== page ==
Time Machine Overview Updated May 23, 2018

Time Machine

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24 'Time Machine' stories

June 2011 - May 2018


Time Machine is a backup application developed by Apple that’s distributed with macOS. Time Machine works with the now discontinued Time Capsule router/storage hardware solution from Apple, along with direct attached storage and NAS solutions.

Time Machine Stories May 23

Synology just launched its newest prosumer NAS box, the DS1618+. This 6-bay machine comes with a quad-core 2.1GHz CPU, and 4GB of DDR4 non-ECC memory that can be upgraded to 32GB of ECC RAM.

What makes the DS1618+ particularly special is its expandability — and not just eSATA storage expandability that we usually associate with Synology products. The DS1618+ features a PCIe 3.0 x8 expansion slot that can accommodate either an M.2 card for cache, or a 10GbE NIC for significantly faster throughput. Such an addition makes the DS1618+ ideal for connecting to machines with 10 Gigabit Ethernet, such as the iMac Pro.

There are many reasons why individuals and companies employ the use of NAS boxes. In household environments, they can act like a media server, storing high quality video rips for local streaming. Others, perhaps those in corporate environments, like to use NAS setups as a storage solution for video editing.

But there is another key reason why you might want to consider a NAS, especially in light of Apple’s decision to abandon its AirPort and Time Capsule products — Time Machine backups. In this hands-on video, I show you how I use the DS1618+ as a quiet and reliable Time Machine backup solution.

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Time Machine Stories August 22, 2017

Code42, the company behind CrashPlan has officially announced that as of today they are pulling out of the consumer market. CrashPlan for Home users will have to begin migrating away from the service as it will no longer be available starting in October of 2018.

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Sylvania HomeKit Light Strip

Time Machine Stories April 3, 2017

Even with high-quality devices like Apple’s MacBooks and iMacs, it’s important to back up. No device works as expected all the time and there are many scenarios outside of drive failure when a backup is crucial to have (upgrading, accidents, loss, or theft.) Follow along for how to back up your Mac.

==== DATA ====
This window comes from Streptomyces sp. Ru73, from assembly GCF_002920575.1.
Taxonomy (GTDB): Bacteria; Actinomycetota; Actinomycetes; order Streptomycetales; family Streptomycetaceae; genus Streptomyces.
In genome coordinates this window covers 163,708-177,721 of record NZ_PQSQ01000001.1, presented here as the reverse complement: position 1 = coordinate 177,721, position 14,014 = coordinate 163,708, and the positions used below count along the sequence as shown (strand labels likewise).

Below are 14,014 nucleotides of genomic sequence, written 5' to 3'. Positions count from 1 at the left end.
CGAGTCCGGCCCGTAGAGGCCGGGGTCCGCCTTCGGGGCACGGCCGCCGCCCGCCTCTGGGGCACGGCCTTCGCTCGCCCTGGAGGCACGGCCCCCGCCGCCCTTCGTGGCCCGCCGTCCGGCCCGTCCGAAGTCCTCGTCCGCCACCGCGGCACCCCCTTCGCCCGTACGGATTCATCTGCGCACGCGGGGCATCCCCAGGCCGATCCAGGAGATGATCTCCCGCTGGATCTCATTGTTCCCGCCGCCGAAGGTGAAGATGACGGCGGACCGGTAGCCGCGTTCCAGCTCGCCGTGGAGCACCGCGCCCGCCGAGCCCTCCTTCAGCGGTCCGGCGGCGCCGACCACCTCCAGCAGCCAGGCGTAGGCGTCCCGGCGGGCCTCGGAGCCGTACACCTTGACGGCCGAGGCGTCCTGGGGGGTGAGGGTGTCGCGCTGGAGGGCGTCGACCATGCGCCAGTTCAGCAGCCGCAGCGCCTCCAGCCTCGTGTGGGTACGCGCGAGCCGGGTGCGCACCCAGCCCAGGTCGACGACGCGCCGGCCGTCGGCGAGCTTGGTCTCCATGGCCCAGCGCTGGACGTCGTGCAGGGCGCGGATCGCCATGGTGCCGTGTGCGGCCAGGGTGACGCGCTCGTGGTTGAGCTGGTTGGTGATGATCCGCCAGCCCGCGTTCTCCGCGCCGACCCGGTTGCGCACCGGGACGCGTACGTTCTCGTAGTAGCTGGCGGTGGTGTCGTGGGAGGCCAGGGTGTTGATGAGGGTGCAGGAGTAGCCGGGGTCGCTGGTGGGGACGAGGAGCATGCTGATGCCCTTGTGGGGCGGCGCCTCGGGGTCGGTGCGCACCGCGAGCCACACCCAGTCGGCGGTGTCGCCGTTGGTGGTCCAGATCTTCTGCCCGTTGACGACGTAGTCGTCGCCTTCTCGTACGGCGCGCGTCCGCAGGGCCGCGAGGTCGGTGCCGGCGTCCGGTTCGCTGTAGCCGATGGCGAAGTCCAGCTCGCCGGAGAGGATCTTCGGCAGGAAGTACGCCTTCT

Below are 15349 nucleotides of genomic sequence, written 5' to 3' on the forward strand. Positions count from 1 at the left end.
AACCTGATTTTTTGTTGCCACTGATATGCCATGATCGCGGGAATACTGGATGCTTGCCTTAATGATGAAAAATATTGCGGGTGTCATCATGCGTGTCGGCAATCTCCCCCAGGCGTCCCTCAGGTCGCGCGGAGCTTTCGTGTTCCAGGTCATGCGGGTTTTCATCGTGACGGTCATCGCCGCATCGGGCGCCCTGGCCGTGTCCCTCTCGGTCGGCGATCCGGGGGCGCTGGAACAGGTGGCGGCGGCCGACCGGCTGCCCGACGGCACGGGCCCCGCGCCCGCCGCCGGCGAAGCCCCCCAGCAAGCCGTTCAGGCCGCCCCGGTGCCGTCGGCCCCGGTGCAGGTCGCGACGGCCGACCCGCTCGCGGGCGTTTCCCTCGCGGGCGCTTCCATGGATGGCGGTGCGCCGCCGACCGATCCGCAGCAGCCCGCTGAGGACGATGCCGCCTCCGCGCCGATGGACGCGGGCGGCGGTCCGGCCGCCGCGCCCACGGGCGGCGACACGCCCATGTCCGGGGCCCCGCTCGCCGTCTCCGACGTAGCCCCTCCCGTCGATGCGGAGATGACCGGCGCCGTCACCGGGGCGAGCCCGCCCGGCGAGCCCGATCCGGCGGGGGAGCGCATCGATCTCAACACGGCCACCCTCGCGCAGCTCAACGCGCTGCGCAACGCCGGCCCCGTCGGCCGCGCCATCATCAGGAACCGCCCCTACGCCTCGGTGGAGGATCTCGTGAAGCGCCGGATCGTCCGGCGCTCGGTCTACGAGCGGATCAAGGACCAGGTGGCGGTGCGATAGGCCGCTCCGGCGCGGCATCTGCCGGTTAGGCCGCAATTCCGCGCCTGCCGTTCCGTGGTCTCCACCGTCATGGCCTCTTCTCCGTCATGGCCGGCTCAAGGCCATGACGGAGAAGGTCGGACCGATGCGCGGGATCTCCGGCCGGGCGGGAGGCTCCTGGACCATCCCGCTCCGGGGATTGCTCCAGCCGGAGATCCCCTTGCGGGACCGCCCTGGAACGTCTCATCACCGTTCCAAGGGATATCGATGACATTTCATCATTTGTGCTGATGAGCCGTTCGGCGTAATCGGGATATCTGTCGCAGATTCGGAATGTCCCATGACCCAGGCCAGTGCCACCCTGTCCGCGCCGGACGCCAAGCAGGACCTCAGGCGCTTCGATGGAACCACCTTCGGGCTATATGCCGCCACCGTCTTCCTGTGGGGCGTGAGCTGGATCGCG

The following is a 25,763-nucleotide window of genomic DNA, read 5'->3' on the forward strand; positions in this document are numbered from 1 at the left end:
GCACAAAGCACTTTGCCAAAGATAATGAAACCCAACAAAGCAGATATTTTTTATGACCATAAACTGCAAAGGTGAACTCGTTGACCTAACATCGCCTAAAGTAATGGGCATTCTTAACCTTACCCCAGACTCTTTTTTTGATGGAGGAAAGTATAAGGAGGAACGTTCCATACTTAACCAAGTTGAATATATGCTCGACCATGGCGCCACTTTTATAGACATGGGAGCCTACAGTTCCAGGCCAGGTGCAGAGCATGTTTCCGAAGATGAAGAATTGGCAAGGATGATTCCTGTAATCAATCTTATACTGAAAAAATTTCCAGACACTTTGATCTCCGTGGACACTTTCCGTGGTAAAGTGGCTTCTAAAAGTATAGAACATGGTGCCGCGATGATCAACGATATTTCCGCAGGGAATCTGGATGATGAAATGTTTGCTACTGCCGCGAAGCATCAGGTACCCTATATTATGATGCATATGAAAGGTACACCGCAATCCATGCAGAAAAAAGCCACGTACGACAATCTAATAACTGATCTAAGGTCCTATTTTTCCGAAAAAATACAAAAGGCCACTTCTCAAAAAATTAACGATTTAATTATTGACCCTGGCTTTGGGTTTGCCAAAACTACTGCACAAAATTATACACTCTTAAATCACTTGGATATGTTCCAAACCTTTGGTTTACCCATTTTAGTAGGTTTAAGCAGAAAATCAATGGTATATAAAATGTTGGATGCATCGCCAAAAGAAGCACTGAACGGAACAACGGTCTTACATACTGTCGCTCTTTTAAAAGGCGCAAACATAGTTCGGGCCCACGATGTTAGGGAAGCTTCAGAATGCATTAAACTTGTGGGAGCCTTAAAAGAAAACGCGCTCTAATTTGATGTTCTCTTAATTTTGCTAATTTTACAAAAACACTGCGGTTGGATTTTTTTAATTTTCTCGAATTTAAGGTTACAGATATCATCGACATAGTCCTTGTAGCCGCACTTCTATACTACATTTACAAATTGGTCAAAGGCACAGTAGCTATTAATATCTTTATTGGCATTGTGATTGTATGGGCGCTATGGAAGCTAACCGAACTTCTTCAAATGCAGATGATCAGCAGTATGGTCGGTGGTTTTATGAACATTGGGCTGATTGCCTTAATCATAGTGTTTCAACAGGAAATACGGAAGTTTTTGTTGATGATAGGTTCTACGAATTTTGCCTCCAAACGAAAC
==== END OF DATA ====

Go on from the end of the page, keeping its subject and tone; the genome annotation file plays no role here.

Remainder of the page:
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Time Machine Stories November 22, 2016

It was reported yesterday that Apple is disbanding the division of the company responsible for its wireless networking products: the hard drive-equipped Time Capsule and both AirPort Extreme and AirPort Express routers. The report was given additional credence by recent discounts and the fact that the products haven’t been updated in more than three years.

On one level, the decision seems like a no-brainer for Apple. The company is in the premium product basis. Back in the days when Wi-Fi was a new thing, it made sense for Apple to boost adoption rates by offering its own products; now it’s ubiquitous, there’s no reason for the company to be in what is today a very mundane product category.

But if the news is confirmed, it will sadden me a little – and worry me slightly as well …

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Time Machine Stories March 15, 2016

I’ve recently been testing the brand new Synology DS-216+ NAS ($299), a network-attached-storage product meant for consumers. Although Synology products include a variety of features, I will be focusing on two primary functions that I consider most essential and most useful to people today: Mac backup and home media management (TV shows and movies).

With Apple no longer shipping optical drives in most of their products, I think now is a great time to convert your home movie collection of DVDs and Blu-rays to digital files, which a NAS is great for storing. The Apple TV 4 was another big factor: with an app, I can now view all the TV shows and movies, stored on my NAS, from my TV.

Before I owned a NAS, I was worried about two things: whether the features would be useful and how much hassle would be necessary to get everything up and running. Hence, my review starts with an explanation of the setup steps involved …

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Time Machine Stories December 15, 2015

Over the weekend a good friend of mine shared a screenshot of a really scary error message from Photos for Mac. Every photo and video taken over the last two weeks failed to open, saying instead that ‘An error occurred while downloading a larger version of this video for editing.’ The solution? ‘Please try again later.’ and press OK. What’s worse is he was relying on the app’s Optimize Mac Storage setting to fit the library on his local storage and trusting iCloud not to screw things up along the way. And he didn’t have local copies backed up, a mistake he for obvious reasons regretted.

Stories like these aren’t rare, which is why my colleague Jeremy wrote earlier this year that “iCloud Photo Library still isn’t worth the hassles,” despite Apple lowering iCloud storage costs. But I still recommend Photos and iCloud Photo Library, new features that topped my “favorite new Apple things from 2015 that will last for years” list, just not with the default setup. As with any cloud service, the one major caveat is ensure you have a reliable local backup (followed by plenty of patience at the start).

While there’s no turning back data loss, I shared my personal Photos plus iCloud Photo Library setup with my friend, which he’s moving to now for a hopefully better experience. Below I’ll detail each step, which required a little research before I figured it all out, so you can hopefully have a positive experience with Photos and iCloud Photo Library as well.

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